Neutral self-talk is more factual and less emotional. It’s when you talk to yourself in a way that neither discourages nor encourages. It can help you see situations more clearly and make decisions based on facts rather than emotions.

Example: In the context of trying a new activity, neutral self-talk might be, “This is my first time trying this activity.” 

Negative self-talk is the opposite. It’s when we say unkind, discouraging, or pessimistic things to ourselves. Negative self-talk decreases our mood, leaves us feeling inadequate, reduces our confidence, and makes challenges seem harder.

Example: If you’re trying that new activity and it’s not going well, negative self-talk would be thinking, “I’m no good at this,” or “I’ll never be able to do it.”

Avoid catastrophizing 

When your child has a rough day, help them not to catastrophize. Catastrophizing is when you have a rough moment and think about every time something didn’t go as you had hoped. Catastrophizing can also be thinking of every adverse scenario that could happen. 

Help your child recognize that this moment or day has been challenging, but things can improve. 

If your child starts to think about every rough thing that has ever happened to them, their mood is going to plummet quickly. It will be hard for your child to find hope or take action.  It will be hard for your child to find neutral ground. Help your child recognize their thoughts and choose a mindful activity to refocus their attention. 

Shake a glitter jar

You can buy a plastic glitter jar or make one with your child. When your child is experiencing strong emotions, they can shake their glitter jar and watch the glitter settle. Shaking a glitter jar is an excellent way for your child to take their attention away from what is upsetting them. It is surprisingly very soothing. 

Star gaze 

If you have a backyard and decent weather in the evening, teach your child the joy of stargazing. Have your child look into the night sky and see what they notice. How many stars are in the sky? Are there any interesting shapes? What shape is the moon? Having a new experience, such as star gazing, can help your child calm down.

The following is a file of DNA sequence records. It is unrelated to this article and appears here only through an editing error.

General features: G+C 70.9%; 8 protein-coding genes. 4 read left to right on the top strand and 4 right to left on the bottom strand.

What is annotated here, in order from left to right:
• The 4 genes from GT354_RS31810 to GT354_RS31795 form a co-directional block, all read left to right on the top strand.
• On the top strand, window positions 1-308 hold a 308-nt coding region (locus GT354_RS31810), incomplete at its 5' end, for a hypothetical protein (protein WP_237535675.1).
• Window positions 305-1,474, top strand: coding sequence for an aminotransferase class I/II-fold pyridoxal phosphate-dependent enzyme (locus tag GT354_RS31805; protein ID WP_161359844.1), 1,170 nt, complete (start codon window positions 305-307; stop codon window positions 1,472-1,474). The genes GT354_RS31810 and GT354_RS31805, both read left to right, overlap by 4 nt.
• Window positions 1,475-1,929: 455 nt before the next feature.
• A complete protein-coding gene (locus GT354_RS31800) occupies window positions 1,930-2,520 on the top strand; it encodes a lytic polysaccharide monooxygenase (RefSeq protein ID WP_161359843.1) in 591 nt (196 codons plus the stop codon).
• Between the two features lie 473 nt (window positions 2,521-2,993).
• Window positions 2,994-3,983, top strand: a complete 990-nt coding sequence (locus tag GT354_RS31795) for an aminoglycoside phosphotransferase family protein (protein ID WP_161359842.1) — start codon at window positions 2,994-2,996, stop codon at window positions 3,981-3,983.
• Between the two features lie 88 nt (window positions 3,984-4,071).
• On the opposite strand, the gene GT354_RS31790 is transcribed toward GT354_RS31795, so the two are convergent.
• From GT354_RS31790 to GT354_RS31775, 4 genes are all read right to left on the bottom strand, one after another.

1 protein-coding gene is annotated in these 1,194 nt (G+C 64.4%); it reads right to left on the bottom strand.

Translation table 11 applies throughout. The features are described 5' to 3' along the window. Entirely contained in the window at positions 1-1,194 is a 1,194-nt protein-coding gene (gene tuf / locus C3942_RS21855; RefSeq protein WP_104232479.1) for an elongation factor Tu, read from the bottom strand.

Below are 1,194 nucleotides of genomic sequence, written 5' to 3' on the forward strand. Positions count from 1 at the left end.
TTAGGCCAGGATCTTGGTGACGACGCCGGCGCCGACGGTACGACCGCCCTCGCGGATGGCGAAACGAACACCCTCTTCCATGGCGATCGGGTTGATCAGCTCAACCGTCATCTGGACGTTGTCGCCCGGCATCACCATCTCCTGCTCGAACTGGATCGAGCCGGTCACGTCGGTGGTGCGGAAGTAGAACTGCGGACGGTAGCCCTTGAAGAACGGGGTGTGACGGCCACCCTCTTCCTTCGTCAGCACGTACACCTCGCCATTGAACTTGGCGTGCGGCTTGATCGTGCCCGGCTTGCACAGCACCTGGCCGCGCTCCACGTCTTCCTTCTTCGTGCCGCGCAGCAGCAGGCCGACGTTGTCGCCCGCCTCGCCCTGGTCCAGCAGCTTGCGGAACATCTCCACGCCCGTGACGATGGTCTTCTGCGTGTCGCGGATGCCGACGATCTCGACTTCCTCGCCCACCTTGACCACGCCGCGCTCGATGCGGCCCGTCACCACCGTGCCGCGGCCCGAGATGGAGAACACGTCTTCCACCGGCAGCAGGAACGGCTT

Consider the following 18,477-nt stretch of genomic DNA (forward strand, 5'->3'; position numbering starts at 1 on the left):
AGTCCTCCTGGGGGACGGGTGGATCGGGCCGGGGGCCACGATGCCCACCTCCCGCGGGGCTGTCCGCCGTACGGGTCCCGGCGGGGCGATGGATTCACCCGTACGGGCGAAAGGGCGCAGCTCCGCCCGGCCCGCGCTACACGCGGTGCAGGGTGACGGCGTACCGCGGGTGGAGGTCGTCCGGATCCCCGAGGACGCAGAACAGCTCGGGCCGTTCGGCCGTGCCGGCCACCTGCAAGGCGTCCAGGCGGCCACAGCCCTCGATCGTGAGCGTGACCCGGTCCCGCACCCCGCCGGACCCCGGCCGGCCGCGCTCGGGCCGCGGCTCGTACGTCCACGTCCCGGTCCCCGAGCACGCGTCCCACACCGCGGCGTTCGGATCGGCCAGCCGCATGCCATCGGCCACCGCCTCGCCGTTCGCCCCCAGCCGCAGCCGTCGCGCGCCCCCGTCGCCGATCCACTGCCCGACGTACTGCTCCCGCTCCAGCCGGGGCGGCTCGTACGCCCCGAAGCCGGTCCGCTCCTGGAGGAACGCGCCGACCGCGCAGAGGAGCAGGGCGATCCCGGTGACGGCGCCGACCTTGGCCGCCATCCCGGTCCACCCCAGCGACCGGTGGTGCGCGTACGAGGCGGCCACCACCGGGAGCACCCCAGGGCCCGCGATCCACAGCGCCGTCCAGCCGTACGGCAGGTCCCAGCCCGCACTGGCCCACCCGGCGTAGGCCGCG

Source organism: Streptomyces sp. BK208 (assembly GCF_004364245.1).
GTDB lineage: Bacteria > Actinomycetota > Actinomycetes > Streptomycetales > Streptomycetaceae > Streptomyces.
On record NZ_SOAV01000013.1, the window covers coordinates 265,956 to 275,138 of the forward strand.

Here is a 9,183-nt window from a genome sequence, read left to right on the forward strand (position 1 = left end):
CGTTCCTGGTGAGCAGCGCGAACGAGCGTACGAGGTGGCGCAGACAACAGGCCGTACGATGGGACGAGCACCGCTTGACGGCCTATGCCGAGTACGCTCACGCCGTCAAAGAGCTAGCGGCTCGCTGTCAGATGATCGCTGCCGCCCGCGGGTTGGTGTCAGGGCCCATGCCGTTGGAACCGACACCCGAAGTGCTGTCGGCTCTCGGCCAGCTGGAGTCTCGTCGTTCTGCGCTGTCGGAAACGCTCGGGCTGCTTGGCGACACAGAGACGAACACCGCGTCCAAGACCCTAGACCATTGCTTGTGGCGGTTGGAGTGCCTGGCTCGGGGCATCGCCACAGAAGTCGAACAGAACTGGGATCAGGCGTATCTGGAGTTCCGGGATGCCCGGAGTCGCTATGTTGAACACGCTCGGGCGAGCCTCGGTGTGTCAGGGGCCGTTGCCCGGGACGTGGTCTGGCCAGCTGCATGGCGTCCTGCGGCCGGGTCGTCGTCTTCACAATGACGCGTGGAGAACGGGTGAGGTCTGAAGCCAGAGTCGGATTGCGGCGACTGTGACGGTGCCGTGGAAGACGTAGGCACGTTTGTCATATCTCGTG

Ball toss 

Ball toss is an activity you can do with your child. Get a softball and toss it back and forth with your child. This can be an excellent way for your child to focus on something different. When your child is calm, tossing a ball while talking through a problem may help them feel more comfortable sharing their feelings. 

Nature scavenger hunt

A nature scavenger hunt is another activity you can do with your child. Go for a walk with your child. Before your walk, pick a color or object you will look for on your walk. As you and your child walk, notice how many objects you find. You can make it into a fun game by seeing who can spot the most of your scavenger item/s. Taking a nature scavenger walk helps your child redirect their attention. Often, shifting our attention can be enough to calm us down. 

Play with putty 

When your child is calm, make putty together. When your child is experiencing strong emotions, they can use their putty as a fidget to help themselves calm down. 

Mindful listening 

Have a calming music playlist for your child. When your child is upset, they can listen to music as they dance, write, draw, or listen. 

Get Access to Cadey

Teaching your child calming techniques helps your child learn how to regulate their emotions. Remember to try these activities when your child is calm. If you want to learn more about emotional regulation and help your child calm down, request Cadey from your employer today!